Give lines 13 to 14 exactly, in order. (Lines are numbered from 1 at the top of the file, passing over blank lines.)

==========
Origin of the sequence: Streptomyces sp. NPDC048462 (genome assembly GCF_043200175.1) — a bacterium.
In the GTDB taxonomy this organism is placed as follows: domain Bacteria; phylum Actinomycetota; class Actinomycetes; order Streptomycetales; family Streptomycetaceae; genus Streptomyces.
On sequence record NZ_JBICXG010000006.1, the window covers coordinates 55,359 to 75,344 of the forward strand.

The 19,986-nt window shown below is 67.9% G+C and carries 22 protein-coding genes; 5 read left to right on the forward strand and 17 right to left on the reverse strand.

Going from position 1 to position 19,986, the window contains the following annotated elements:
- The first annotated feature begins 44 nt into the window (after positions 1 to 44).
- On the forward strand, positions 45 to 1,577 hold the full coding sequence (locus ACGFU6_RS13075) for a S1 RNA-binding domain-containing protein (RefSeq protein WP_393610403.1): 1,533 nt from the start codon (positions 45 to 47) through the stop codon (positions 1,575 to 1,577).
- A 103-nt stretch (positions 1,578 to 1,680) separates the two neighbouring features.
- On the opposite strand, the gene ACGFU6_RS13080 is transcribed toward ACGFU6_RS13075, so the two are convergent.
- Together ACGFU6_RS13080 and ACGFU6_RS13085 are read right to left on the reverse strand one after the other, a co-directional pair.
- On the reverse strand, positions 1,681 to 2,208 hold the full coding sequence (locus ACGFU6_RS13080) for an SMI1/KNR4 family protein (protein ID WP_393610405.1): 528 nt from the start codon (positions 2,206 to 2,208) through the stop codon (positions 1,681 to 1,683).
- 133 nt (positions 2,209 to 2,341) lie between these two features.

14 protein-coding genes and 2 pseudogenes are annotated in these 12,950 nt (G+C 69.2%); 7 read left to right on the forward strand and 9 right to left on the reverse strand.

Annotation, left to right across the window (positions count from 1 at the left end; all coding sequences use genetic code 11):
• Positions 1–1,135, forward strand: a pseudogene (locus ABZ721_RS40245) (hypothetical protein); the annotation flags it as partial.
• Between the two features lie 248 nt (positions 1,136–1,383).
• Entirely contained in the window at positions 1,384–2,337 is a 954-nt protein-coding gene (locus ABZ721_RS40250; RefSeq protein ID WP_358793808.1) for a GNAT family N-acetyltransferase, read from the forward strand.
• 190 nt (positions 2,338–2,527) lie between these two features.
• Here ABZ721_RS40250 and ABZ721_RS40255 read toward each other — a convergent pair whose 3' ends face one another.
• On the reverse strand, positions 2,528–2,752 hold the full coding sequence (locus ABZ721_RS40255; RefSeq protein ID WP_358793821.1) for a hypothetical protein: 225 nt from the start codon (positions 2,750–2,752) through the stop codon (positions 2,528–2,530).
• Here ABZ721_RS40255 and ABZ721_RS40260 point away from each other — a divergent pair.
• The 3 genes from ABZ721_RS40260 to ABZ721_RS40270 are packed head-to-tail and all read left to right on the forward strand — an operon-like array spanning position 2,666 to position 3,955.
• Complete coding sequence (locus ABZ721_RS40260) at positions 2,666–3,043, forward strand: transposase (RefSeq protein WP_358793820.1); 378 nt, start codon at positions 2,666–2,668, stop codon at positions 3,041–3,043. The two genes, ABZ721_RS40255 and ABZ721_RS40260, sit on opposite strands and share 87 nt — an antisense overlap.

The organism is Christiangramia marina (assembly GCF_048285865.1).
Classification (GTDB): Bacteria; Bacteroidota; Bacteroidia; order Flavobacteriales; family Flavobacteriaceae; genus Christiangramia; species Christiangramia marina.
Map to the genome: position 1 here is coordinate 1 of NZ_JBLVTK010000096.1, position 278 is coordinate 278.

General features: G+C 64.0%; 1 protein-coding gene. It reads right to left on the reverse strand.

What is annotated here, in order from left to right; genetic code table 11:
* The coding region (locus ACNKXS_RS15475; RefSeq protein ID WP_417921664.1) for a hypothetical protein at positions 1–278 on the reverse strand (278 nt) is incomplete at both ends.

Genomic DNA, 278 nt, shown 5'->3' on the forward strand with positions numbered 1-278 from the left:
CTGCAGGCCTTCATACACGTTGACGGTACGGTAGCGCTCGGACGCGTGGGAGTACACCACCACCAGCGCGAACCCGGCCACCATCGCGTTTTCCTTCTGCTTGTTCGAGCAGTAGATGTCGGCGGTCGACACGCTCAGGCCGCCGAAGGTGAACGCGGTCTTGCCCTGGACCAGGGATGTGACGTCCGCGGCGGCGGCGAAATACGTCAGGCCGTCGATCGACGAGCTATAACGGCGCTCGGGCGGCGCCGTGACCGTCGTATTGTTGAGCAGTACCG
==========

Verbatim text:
14 protein-coding genes and 2 pseudogenes are annotated in these 12,950 nt (G+C 69.2%); 7 read left to right on the forward strand and 9 right to left on the reverse strand.

Annotation, left to right across the window (positions count from 1 at the left end; all coding sequences use genetic code 11):